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Boy Angsot strikes anew

This is already the third day of continuous operations of the Iloilo Provincial Disaster-Risk Reduction and Management Office (DRRMO), and so far, participants in this task of delivering relief goods to victims of superhowler Yolanda, show no sign of fatigue.


They all deserve our gratitude and admiration — public officials and non-government individuals who responded within 24 hours from November 8, 2013 mornbing when Yolanda landfell in northern Iloilo.


As of this writing around 100,000 families were dislocated, 11,000 homes wrecked, and 90 to 100 persons dead in the aftermath.


Iloilo Gov. Arthur D. Defensor, Sr. was on leave to bury his 13-month oldapo in Manila. Nevertheless, he still made his presence felt on air even before the typhoon struck by repeatedly calling on people along dandger zones (river banks, flood plains, and landslide prone areas) to evacuate.


Defensor kept in touch with people on the ground by assuring constituents that Iloilo had subsantial calamity funds to respond to the crisis which was readily made available when the provincial board convened the day after the tragedy and declared a state of calamity that would allow the DRRMO to release calamity funds.


Northern Iloilo sustained the worst losses in lives and properties. The governor’s physical absence nevertheless was made up by the combination of Vice Gov. Raul “Boboy” Tupas the acting governor, and Provincial Administrator Raul Banias.


Broadcast stations competed to interview them which they answered to the best despite the trickle of information in the immediate aftermath as Yolanda toppled power lines and transmission facilities of telcos plunging the affected towns into darkness and sealing off contacts to the outside world.


Despite that, Tupas and Banias still ran extra miles –by conducting ocular inspection and contacting people on the ground in northern Iloilo up to the point where fallen trees prohibited passage. They inched their way, depending on the speed of persons cutting the trunks by bolo.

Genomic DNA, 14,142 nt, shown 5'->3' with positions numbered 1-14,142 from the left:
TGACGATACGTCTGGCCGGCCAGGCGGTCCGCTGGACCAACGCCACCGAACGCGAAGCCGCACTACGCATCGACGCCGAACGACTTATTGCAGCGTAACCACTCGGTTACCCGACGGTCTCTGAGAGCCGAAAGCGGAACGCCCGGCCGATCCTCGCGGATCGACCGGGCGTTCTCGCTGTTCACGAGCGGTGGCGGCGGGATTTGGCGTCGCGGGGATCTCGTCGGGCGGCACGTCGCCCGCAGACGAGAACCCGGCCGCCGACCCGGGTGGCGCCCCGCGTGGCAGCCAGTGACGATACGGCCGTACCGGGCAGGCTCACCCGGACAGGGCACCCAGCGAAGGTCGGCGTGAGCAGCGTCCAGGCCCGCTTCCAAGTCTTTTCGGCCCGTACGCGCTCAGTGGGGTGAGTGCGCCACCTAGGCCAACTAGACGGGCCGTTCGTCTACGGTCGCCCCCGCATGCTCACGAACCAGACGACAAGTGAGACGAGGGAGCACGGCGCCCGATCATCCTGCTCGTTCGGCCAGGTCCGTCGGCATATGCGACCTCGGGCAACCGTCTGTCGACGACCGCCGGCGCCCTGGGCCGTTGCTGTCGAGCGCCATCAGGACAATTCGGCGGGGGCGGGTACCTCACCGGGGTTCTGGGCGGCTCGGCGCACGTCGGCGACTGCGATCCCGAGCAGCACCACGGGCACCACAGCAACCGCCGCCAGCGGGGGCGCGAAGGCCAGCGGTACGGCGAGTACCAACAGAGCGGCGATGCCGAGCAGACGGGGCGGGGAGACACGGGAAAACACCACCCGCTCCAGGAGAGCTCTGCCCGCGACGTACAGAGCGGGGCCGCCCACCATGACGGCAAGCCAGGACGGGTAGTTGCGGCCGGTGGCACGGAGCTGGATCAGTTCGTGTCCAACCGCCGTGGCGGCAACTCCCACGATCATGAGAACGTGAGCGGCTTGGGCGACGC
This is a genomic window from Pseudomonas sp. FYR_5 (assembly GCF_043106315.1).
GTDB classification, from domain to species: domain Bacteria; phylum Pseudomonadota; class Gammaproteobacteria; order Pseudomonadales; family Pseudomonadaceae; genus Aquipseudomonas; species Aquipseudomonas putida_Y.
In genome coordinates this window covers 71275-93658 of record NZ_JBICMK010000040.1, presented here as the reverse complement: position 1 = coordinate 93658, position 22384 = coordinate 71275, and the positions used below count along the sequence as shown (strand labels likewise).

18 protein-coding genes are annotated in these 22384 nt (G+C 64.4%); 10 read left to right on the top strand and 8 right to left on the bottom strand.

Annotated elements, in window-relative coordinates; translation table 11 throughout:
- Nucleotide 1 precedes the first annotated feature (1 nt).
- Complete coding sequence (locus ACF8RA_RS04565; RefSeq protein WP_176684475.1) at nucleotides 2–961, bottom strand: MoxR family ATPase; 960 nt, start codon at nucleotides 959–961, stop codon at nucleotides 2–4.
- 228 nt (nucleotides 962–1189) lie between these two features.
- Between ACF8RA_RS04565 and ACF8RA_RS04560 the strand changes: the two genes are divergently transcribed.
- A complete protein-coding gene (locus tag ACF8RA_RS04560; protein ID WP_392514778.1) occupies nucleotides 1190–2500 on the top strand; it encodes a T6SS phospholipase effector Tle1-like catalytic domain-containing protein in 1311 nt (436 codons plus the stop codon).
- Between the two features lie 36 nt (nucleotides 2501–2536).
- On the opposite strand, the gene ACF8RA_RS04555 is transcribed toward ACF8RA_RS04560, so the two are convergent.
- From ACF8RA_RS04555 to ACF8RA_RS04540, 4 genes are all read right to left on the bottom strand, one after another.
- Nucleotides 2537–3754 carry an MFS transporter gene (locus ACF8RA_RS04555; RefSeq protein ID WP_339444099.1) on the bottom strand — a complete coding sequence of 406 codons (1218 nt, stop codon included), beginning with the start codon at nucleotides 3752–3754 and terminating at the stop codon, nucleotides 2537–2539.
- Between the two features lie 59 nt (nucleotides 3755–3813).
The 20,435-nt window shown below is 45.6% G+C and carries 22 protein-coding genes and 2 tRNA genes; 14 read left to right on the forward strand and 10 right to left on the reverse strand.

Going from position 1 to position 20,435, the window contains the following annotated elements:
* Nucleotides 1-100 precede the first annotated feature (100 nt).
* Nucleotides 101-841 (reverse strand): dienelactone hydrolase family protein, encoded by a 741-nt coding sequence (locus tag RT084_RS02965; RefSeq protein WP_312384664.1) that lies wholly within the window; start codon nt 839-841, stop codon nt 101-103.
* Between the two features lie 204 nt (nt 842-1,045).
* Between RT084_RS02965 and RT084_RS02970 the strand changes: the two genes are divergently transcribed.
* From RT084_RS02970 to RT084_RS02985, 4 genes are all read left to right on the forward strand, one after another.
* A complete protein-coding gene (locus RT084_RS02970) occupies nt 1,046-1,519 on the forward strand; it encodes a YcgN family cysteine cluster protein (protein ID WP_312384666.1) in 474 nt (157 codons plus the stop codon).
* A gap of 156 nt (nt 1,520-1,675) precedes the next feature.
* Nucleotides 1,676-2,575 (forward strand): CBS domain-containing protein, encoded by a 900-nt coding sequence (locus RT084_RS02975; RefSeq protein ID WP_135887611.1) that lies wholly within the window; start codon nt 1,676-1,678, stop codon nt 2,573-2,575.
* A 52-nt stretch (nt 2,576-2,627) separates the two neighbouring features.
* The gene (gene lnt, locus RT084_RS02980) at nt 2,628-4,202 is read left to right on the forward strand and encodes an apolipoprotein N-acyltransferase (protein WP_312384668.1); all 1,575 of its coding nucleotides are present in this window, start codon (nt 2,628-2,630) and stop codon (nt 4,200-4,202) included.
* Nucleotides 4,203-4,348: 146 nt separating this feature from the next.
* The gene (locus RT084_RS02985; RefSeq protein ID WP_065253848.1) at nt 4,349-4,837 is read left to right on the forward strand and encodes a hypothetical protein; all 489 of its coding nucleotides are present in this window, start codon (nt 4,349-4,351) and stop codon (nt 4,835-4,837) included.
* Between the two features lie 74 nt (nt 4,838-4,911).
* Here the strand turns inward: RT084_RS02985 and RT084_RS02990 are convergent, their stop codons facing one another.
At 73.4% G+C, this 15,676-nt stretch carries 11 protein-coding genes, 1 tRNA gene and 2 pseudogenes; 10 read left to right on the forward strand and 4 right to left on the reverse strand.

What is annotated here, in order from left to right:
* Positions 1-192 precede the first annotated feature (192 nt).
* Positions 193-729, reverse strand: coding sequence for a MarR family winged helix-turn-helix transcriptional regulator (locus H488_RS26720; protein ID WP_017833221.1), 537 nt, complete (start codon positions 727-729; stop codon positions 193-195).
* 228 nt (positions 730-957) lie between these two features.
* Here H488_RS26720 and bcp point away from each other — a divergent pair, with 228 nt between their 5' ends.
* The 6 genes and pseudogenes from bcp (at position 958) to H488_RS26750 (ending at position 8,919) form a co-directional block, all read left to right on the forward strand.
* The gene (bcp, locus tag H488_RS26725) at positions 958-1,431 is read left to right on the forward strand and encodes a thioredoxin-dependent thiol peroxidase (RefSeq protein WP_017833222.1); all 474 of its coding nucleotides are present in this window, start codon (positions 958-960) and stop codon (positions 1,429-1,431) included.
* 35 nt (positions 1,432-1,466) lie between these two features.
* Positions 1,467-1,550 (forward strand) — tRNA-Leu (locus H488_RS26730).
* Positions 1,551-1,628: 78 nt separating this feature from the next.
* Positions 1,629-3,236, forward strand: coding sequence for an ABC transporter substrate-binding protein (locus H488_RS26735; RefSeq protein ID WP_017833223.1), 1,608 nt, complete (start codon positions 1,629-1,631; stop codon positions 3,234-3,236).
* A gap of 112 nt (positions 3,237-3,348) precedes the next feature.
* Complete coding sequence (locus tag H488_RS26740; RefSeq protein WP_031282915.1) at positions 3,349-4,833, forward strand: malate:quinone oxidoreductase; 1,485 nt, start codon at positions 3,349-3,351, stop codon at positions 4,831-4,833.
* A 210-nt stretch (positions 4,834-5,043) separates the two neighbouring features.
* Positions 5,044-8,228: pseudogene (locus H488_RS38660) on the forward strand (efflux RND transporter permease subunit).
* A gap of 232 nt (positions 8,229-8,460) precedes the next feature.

They had a fleet of trucks following loaded with relief supplies but the fallen trees obstructed passage and had no heavy equipment in tow or at least a chainsaw to clear the roads.


This tale will continue for days and one symbol for its unfolding is the Iloilo Provincial Capitol itself where Banias and Tupas hold office; where relief from government and non-government sources pour in to be rebagged and retransported to victims whose survival for now depends largely on the availability of food.


At the Provincial Capitol you will see employees of offices of the DRRMO and Social Welfare and Development (PSWDO) tirelessly at work. The former keep tab of developments — damage reports from Yolanda — and forward them to concerned offices for action.


For example, if the report were on the number of persons dead, injured, missing or displaced, Jerry Bionat, head of the DRRMO, would forward that to Dr. Nenet Pador, PSWDO chief. Pador’s people are on standby at the Capitol to receive deliveries of relief goods and rebag them to inviddual recipients whose quantity depended on the report submitted by Bionat.


If the damage concerned public infrastructure (provincial roads and bridges), Bionat would refer that to the provincial engineer who in turn would assess the damage and prepare repair works. If the reports were on losses on crops and livestock, the data would be shared with the provincial agriculturist for action.


The sight of the students, young boys and girls who volunteer to rebag is in sharp contrast to occupants of Malacanang and the two houses of Congress who to date never feel any twang of shame over the pork barrel scam that could have been immediately spent now for the relief of all victims of Yolanda, 10,000 dead to date in Leyte alone.